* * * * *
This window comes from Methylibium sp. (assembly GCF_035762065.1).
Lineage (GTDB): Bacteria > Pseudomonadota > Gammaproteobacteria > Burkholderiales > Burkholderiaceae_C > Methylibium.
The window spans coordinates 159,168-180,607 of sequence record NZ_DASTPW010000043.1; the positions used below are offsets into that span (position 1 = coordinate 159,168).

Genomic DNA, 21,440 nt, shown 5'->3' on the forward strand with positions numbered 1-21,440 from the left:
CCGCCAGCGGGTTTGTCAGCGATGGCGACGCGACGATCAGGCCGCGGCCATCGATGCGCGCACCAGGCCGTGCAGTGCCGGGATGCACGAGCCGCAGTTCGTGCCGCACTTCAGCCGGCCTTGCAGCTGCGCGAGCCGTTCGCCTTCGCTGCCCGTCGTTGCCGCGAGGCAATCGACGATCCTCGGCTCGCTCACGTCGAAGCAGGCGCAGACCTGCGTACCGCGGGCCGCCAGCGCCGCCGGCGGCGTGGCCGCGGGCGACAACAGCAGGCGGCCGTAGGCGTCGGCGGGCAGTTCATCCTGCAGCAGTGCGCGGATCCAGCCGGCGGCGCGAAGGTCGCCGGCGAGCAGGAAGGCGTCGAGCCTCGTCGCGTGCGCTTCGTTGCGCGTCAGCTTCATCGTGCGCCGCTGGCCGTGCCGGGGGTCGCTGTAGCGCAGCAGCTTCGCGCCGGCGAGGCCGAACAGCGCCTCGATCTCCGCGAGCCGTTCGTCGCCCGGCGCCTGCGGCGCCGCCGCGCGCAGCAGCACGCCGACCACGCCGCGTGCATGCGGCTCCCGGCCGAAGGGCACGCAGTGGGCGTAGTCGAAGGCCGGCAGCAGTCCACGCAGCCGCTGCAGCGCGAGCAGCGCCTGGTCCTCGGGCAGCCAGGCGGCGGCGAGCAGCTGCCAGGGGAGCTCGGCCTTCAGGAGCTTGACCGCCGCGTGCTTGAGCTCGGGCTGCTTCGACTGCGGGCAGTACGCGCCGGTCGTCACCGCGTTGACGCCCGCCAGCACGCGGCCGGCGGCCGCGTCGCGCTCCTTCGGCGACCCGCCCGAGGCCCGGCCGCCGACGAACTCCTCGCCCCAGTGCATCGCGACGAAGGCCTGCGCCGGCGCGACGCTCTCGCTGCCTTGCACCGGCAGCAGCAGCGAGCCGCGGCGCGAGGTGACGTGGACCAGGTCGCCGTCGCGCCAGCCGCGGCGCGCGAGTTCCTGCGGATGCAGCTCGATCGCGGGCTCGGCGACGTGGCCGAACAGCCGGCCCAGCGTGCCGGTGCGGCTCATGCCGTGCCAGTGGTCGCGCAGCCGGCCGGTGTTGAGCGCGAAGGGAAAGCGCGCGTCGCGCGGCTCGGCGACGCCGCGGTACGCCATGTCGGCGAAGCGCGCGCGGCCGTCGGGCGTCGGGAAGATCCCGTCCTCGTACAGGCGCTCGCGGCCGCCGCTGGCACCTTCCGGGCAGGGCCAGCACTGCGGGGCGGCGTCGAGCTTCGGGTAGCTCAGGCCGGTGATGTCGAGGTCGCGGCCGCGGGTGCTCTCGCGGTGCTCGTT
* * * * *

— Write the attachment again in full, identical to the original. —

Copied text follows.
This window comes from Methylibium sp. (assembly GCF_035762065.1).
Lineage (GTDB): Bacteria > Pseudomonadota > Gammaproteobacteria > Burkholderiales > Burkholderiaceae_C > Methylibium.
The window spans coordinates 159,168-180,607 of sequence record NZ_DASTPW010000043.1; the positions used below are offsets into that span (position 1 = coordinate 159,168).

Genomic DNA, 21,440 nt, shown 5'->3' on the forward strand with positions numbered 1-21,440 from the left:
CCGCCAGCGGGTTTGTCAGCGATGGCGACGCGACGATCAGGCCGCGGCCATCGATGCGCGCACCAGGCCGTGCAGTGCCGGGATGCACGAGCCGCAGTTCGTGCCGCACTTCAGCCGGCCTTGCAGCTGCGCGAGCCGTTCGCCTTCGCTGCCCGTCGTTGCCGCGAGGCAATCGACGATCCTCGGCTCGCTCACGTCGAAGCAGGCGCAGACCTGCGTACCGCGGGCCGCCAGCGCCGCCGGCGGCGTGGCCGCGGGCGACAACAGCAGGCGGCCGTAGGCGTCGGCGGGCAGTTCATCCTGCAGCAGTGCGCGGATCCAGCCGGCGGCGCGAAGGTCGCCGGCGAGCAGGAAGGCGTCGAGCCTCGTCGCGTGCGCTTCGTTGCGCGTCAGCTTCATCGTGCGCCGCTGGCCGTGCCGGGGGTCGCTGTAGCGCAGCAGCTTCGCGCCGGCGAGGCCGAACAGCGCCTCGATCTCCGCGAGCCGTTCGTCGCCCGGCGCCTGCGGCGCCGCCGCGCGCAGCAGCACGCCGACCACGCCGCGTGCATGCGGCTCCCGGCCGAAGGGCACGCAGTGGGCGTAGTCGAAGGCCGGCAGCAGTCCACGCAGCCGCTGCAGCGCGAGCAGCGCCTGGTCCTCGGGCAGCCAGGCGGCGGCGAGCAGCTGCCAGGGGAGCTCGGCCTTCAGGAGCTTGACCGCCGCGTGCTTGAGCTCGGGCTGCTTCGACTGCGGGCAGTACGCGCCGGTCGTCACCGCGTTGACGCCCGCCAGCACGCGGCCGGCGGCCGCGTCGCGCTCCTTCGGCGACCCGCCCGAGGCCCGGCCGCCGACGAACTCCTCGCCCCAGTGCATCGCGACGAAGGCCTGCGCCGGCGCGACGCTCTCGCTGCCTTGCACCGGCAGCAGCAGCGAGCCGCGGCGCGAGGTGACGTGGACCAGGTCGCCGTCGCGCCAGCCGCGGCGCGCGAGTTCCTGCGGATGCAGCTCGATCGCGGGCTCGGCGACGTGGCCGAACAGCCGGCCCAGCGTGCCGGTGCGGCTCATGCCGTGCCAGTGGTCGCGCAGCCGGCCGGTGTTGAGCGCGAAGGGAAAGCGCGCGTCGCGCGGCTCGGCGACGCCGCGGTACGCCATGTCGGCGAAGCGCGCGCGGCCGTCGGGCGTCGGGAAGATCCCGTCCTCGTACAGGCGCTCGCGGCCGCCGCTGGCACCTTCCGGGCAGGGCCAGCACTGCGGGGCGGCGTCGAGCTTCGGGTAGCTCAGGCCGGTGATGTCGAGGTCGCGGCCGCGGGTGCTCTCGCGGTGCTCGTT